The Lucifer Effect
- Understanding How Good People Turn Evil
- Narrated by: Kevin Foley
- Length: 26 hrs and 49 mins
- Unabridged Audiobook
- Release date: 01-04-11
- Language: English
- Publisher: Tantor Audio
Drawing on examples from history as well as his own trailblazing research, Zimbardo details how situational forces and group dynamics can work in concert to make monsters out of decent men and women. Zimbardo is perhaps best known as the creator of the Stanford Prison Experiment. Here, for the first time and in detail, he tells the full story of this landmark study, in which a group of college-student volunteers was randomly divided into guards and inmates and then placed in a mock prison environment. Within a week, the study was abandoned, as ordinary college students were transformed into either brutal, sadistic guards or emotionally broken prisoners. By illuminating the psychological causes behind such disturbing metamorphoses, Zimbardo enables us to better understand a variety of harrowing phenomena, from corporate malfeasance to organized genocide to how once upstanding American soldiers came to abuse and torture Iraqi detainees in Abu Ghraib. He replaces the long-held notion of the "bad apple" with the "bad barrel" - the idea that the social setting and the system contaminate the individual, rather than the other way around.
This is a book that dares to hold a mirror up to mankind, showing us that we might not be who we think we are. While forcing us to reexamine what we are capable of doing when caught up in the crucible of behavioral dynamics, though, Zimbardo also offers hope. We are capable of resisting evil, he argues, and can even teach ourselves to act heroically.
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Customer ReviewsMost Helpful
By Amazon Customer on 02-12-13
Would you recommend this audiobook to a friend? If so, why?
Yes, if that friend is interested in psychology and/or theories about good and evil.
Zimbardo's theory is, in short, that there is no such thing as bad apples, only bad barrels. He explains this through the controversial Stanford Prison Experiment, and looks at other events (such as the Abu Ghraib prisoner abuse) in this light. The Stanford Prison Experiment shows, as the Milgram experiment, that perfectly normal people are capable of doing very bad things under the right circumstances.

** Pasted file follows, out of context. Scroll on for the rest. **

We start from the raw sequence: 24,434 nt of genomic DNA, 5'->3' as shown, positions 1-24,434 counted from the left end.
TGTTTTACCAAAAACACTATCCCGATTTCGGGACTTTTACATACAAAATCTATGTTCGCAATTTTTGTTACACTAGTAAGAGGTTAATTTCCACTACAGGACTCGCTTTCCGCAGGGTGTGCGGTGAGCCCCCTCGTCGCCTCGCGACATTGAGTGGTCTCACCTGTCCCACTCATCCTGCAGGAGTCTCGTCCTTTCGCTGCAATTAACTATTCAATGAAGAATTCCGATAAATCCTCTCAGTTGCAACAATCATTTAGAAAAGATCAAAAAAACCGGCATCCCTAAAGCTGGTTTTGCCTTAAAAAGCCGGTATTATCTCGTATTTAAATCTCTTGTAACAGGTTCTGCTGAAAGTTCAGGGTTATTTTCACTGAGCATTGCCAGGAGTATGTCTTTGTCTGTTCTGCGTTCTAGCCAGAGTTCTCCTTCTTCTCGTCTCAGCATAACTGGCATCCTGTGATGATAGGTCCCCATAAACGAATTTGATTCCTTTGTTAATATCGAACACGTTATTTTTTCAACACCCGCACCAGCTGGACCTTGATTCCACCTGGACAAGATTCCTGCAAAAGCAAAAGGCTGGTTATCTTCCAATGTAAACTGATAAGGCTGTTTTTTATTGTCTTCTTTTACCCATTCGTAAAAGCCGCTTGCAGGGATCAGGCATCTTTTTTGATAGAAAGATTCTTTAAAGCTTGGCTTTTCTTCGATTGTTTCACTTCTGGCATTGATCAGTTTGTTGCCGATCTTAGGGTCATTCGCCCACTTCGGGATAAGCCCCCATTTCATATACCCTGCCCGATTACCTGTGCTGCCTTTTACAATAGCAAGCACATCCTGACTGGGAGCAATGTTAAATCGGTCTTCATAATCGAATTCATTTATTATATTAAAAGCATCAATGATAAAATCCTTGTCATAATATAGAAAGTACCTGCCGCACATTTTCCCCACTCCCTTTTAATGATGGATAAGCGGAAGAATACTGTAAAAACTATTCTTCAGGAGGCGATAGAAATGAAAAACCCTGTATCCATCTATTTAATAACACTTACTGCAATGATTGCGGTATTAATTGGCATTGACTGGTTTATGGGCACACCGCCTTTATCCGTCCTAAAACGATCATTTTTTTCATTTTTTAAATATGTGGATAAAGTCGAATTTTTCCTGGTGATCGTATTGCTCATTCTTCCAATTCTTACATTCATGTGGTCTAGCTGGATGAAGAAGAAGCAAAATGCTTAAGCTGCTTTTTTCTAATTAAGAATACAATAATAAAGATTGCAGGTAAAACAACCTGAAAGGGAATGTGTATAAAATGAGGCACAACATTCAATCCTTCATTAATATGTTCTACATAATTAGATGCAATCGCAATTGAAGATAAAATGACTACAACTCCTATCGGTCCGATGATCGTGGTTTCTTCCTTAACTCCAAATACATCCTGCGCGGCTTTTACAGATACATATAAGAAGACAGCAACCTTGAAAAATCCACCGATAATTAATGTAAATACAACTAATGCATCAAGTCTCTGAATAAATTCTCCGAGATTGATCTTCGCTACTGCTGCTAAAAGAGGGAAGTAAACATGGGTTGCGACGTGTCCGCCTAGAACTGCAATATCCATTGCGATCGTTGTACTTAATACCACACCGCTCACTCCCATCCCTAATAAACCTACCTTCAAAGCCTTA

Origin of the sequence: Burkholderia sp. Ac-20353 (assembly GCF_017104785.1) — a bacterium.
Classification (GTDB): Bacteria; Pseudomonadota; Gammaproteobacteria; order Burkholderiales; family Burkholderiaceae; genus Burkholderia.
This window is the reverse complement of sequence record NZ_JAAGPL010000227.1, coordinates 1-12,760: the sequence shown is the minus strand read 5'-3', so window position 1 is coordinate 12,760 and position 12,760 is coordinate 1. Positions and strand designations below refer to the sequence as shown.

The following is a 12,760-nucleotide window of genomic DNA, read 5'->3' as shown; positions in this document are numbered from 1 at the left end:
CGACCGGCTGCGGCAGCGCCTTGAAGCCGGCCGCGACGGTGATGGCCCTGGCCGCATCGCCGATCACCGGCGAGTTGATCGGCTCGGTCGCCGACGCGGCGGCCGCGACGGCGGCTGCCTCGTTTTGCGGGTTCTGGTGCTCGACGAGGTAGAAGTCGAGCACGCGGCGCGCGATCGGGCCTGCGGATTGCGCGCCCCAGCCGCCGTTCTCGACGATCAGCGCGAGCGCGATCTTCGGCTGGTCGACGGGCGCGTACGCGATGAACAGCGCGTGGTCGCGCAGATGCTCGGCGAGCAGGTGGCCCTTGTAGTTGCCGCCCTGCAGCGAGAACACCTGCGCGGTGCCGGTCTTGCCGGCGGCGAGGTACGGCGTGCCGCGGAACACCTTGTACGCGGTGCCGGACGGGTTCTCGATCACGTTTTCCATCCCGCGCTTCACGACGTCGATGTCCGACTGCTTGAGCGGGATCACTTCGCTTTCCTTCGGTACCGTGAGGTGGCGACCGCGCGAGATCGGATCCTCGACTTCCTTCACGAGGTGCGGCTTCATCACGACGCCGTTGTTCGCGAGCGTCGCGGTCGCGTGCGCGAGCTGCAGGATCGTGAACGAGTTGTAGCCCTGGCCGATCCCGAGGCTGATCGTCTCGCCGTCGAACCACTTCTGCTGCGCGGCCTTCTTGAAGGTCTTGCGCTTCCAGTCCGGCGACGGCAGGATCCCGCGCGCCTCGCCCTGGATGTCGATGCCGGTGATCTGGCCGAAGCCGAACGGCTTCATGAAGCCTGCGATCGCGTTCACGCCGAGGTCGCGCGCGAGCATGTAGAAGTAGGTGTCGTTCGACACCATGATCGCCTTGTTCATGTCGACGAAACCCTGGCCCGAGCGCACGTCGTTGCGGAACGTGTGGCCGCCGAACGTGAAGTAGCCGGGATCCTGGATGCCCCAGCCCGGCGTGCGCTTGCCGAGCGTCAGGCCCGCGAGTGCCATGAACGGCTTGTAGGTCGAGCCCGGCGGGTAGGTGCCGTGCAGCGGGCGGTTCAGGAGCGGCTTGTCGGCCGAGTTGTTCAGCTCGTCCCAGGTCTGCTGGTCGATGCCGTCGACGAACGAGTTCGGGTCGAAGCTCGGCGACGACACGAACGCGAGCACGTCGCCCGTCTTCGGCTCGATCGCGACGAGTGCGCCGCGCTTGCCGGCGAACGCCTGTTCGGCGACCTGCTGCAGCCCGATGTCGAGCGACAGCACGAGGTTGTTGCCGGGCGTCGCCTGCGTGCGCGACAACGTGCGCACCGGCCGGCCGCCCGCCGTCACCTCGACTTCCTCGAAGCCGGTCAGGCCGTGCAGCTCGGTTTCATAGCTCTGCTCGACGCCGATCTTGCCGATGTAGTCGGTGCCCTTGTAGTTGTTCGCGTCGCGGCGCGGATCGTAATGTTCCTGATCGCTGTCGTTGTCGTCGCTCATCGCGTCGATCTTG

This is really something that should interest everyone, because most of us walk around with the idea of ourselves as someone who would never do anything evil - that we are fundamentally different from evil people. According to Zimbardo, we are all at risk of doing bad things, and he offers some insight on how to avoid it here.
What did you like best about this story?
Quite a lot of it is dedicated to the Stanford Prison Experiment, and everything else is based on this. It is a rather long book, slightly dry at times, but good overall. I found the descriptions of what went on in the "prison" interesting, but some people might be put off by the amount of detail put into this part. Other than that, it was thought-provoking to listen to the comparison between his experiment and real events, such as Abu Ghraib.
If you made a film of this book, what would be the tag line be?
There have been made several documentaries about the Stanford Prison Experiment. My tag-line would probably be something about bad barrels. Or something... This is a weird question...
7 of 7 people found this review helpful
By Zara Wimperis on 21-04-16
The Drone Effect
I found the idea of this book fascinating, the 'prologue' held a lot of promise, a scientific social experiment looking into it the idea that in certain situations good people can be influenced to do horrific things (nazis, Nanking etc)
I tried!! I really tried! Four hours in & we were past the interesting delve into the subject & instead focusing on the authors own experiment of normal college boys as prisoners & guards in a well thought out social experiment.
As the sixth hour rolled by the narrators voice was becoming a droning whine as we go over & over how the guards slowly objectify the prisoners. It goes on and on and on and on with no hope of any kind of climax.... I looked at the screen & saw I still had 19hrs to go & had to give it up as a bad job 😓